decided: April 16, 1971.
COMMONWEALTH EX REL. KEITH
Appeal from order of Court of Common Pleas, Family Court Division, of Philadelphia, June T., 1970, No. 2213, in case of Commonwealth ex rel. Barbara Keith v. Julius Keith.
Herbert Karasin, for appellant.
No oral argument was made nor brief submitted for appellee.
Wright, P. J., Watkins, Montgomery, Jacobs, Hoffman, Spaulding, and Cercone, JJ. Opinion by Hoffman, J. Concurring Opinion by Cercone, J.
[ 218 Pa. Super. Page 135]
Appellee and appellant were married in 1969. The parties separated soon after their baby was born, and appellee filed a petition for support on behalf of herself and the child. At the hearing, appellant attempted to prove that he had no obligation to support appellee because the marriage in question was void, since he had been married before and that first marriage had never been terminated. The lower court rejected this offer of proof and entered an order of twenty dollars per week as support for the wife and child. The appellant is appealing from this order.
The judge below held that appellant should have instituted annulment proceedings before he could successfully defend a support action on the basis of an alleged subsisting prior marriage. In support of this position, he cited Commonwealth ex rel. DiDonato v. DiDonato, 156 Pa. Superior Ct. 385, 40 A.2d 892 (1945). In that case a support order was originally entered by agreement of the husband and wife. At the time of the entry of the original support order, the husband affirmed the validity of the marriage. Later, the husband began annulment proceedings and secured a final decree. He then filed a petition to vacate the support order, which was denied by the lower court. On appeal, this Court reversed, holding that the "annulment establishes the invalidity of a marriage finally and certainly." Id. at 390, 40 A.2d at 894.
DiDonato is clearly distinguishable from the case at bar. In DiDonato the husband admitted the validity of the marriage relationship at the original support hearing, while in the instant case, the appellant denied that a valid marriage existed and attempted to prove the invalidity of the marriage. In addition, this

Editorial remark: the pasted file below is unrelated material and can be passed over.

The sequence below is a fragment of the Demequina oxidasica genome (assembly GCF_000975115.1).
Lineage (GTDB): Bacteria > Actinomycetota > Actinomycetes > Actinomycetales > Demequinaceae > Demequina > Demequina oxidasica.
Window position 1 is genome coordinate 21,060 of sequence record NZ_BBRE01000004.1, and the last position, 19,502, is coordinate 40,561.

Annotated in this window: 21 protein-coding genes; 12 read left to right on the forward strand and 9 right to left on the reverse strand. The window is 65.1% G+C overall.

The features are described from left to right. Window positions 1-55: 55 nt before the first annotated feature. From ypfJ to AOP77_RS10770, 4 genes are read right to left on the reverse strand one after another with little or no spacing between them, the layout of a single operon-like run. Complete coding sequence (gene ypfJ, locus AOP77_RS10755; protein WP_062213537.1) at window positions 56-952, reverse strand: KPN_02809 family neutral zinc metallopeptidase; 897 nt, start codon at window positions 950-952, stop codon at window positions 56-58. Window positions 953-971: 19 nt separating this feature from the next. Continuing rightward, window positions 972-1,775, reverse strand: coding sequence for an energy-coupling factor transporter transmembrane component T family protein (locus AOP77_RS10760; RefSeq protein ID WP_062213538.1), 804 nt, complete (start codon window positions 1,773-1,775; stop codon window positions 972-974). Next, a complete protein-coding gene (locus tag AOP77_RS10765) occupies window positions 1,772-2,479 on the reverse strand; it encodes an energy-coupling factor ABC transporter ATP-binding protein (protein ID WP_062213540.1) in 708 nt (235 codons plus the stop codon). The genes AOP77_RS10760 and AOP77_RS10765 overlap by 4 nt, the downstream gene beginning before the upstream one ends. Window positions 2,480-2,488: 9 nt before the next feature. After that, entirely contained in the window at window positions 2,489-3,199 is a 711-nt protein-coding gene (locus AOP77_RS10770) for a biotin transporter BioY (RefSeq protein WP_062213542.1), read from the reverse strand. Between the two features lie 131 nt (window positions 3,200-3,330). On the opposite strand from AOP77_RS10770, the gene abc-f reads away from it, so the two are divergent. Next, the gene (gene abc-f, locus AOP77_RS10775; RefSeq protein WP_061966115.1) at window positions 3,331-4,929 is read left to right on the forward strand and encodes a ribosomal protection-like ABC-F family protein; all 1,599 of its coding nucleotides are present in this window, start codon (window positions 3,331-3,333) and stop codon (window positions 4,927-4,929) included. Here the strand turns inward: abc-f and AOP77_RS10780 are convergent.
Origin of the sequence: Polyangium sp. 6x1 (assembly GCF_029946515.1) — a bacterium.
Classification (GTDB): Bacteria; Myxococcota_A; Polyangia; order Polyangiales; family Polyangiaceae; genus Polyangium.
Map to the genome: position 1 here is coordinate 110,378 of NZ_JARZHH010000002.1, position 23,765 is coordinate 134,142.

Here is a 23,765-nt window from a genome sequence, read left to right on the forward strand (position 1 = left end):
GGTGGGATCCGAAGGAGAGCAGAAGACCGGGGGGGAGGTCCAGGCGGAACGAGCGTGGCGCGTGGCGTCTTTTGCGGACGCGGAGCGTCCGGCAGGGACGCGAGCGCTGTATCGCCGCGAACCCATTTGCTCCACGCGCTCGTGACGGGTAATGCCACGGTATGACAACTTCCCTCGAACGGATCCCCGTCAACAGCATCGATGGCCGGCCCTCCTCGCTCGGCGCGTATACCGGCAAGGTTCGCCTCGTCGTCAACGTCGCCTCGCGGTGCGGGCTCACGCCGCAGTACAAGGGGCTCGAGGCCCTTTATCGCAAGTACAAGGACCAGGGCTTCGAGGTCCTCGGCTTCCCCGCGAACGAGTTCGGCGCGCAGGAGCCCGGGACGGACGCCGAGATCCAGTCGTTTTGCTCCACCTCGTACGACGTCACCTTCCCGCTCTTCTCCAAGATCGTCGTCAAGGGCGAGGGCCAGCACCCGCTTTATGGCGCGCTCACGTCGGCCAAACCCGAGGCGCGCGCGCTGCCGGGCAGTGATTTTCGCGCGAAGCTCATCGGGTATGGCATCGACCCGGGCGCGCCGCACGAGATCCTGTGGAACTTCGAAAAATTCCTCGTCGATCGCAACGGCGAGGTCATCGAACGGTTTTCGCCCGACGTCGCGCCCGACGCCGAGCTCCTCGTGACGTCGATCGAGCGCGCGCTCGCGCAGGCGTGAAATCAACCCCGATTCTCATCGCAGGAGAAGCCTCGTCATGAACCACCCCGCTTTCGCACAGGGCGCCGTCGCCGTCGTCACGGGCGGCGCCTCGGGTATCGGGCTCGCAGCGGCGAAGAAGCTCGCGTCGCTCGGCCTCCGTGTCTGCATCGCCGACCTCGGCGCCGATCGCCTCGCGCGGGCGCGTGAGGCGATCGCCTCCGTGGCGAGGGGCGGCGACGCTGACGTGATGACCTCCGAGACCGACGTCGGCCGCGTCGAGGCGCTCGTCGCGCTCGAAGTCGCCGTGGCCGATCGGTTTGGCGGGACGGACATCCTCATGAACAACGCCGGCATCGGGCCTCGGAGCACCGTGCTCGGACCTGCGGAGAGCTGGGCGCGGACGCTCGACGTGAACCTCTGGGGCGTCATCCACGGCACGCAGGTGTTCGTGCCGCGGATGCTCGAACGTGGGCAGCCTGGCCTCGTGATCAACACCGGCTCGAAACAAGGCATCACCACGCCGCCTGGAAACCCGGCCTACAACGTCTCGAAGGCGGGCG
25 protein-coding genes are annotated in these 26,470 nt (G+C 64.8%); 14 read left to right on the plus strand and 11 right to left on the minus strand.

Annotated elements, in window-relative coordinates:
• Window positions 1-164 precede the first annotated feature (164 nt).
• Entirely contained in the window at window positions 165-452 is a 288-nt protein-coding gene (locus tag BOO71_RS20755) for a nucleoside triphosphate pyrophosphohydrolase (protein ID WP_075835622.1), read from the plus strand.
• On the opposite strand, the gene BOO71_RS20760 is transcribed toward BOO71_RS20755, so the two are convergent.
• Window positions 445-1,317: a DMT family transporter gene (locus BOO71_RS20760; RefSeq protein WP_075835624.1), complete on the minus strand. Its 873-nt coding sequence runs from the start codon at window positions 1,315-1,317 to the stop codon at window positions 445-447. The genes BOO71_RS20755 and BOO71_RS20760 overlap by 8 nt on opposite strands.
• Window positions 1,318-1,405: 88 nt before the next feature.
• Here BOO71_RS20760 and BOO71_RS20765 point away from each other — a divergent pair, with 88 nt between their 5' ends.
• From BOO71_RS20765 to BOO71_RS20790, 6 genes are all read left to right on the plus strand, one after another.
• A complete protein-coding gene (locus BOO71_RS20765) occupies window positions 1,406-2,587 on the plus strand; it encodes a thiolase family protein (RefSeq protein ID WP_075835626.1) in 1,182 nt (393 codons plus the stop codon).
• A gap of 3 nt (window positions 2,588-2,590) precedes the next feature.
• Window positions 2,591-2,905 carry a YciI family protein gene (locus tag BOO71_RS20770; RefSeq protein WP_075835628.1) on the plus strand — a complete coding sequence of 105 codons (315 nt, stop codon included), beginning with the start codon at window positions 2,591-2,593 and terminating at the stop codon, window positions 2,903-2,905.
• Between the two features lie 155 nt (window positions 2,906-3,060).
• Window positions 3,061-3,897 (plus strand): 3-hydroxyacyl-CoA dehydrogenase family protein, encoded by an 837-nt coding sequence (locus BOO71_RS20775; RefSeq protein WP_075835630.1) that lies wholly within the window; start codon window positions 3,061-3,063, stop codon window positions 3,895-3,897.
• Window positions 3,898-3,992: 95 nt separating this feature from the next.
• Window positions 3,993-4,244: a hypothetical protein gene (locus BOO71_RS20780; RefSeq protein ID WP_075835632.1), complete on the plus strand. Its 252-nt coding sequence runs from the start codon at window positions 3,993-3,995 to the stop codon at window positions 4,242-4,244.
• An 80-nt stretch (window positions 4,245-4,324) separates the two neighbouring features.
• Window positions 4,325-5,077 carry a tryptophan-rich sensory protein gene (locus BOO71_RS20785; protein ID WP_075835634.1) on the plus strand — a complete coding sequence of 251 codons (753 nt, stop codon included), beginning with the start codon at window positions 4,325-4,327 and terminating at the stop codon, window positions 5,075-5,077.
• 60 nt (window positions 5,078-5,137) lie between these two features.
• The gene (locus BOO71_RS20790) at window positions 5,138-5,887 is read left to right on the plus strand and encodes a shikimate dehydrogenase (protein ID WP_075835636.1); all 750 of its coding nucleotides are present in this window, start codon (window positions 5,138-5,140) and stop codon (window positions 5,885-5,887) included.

[ 218 Pa. Super. Page 136]
Court in DiDonato stated as dicta that at the original hearing the husband ". . . might have offered testimony of his prior subsisting marriage as a defense to his liability for support of relatrix." Id. at 387, 40 A.2d at 894. Thus DiDonato actually stands for the proposition that a husband may use the invalidity of a marriage as a defense without the prior institution of annulment proceedings. See also Watt Estate, 409 Pa. 44, 185 A.2d 781 (1962) (Jones, J.).
This view of the scope of a support hearing is consistent with the more recently expressed views of this Court. In Commonwealth ex rel. Alexander v. Alexander, 212 Pa. Superior Ct. 543, 244 A.2d 441 (1968), we faced a situation directly analogous to the instant case. In Alexander, the defendant attempted to prove that his marriage was void because both parties were lawfully married to other spouses on the date of their wedding. This Court allowed the plaintiff to contest the support order at the hearing without first beginning annulment proceedings. We found, however, that on the record the case could not be disposed of without further findings of fact, and remanded the record for that purpose. Alexander is directly on point. The lower court should have considered whether the marriage in question was valid.
The order of the court below is vacated and the record is remanded for further proceedings at which appellant may present evidence to prove the marriage void. During the pendency of this hearing, we believe that appellant should be required to support his child. Therefore, without making a final determination of the issues presented, appellant is ordered to pay $15 per week as support for his child.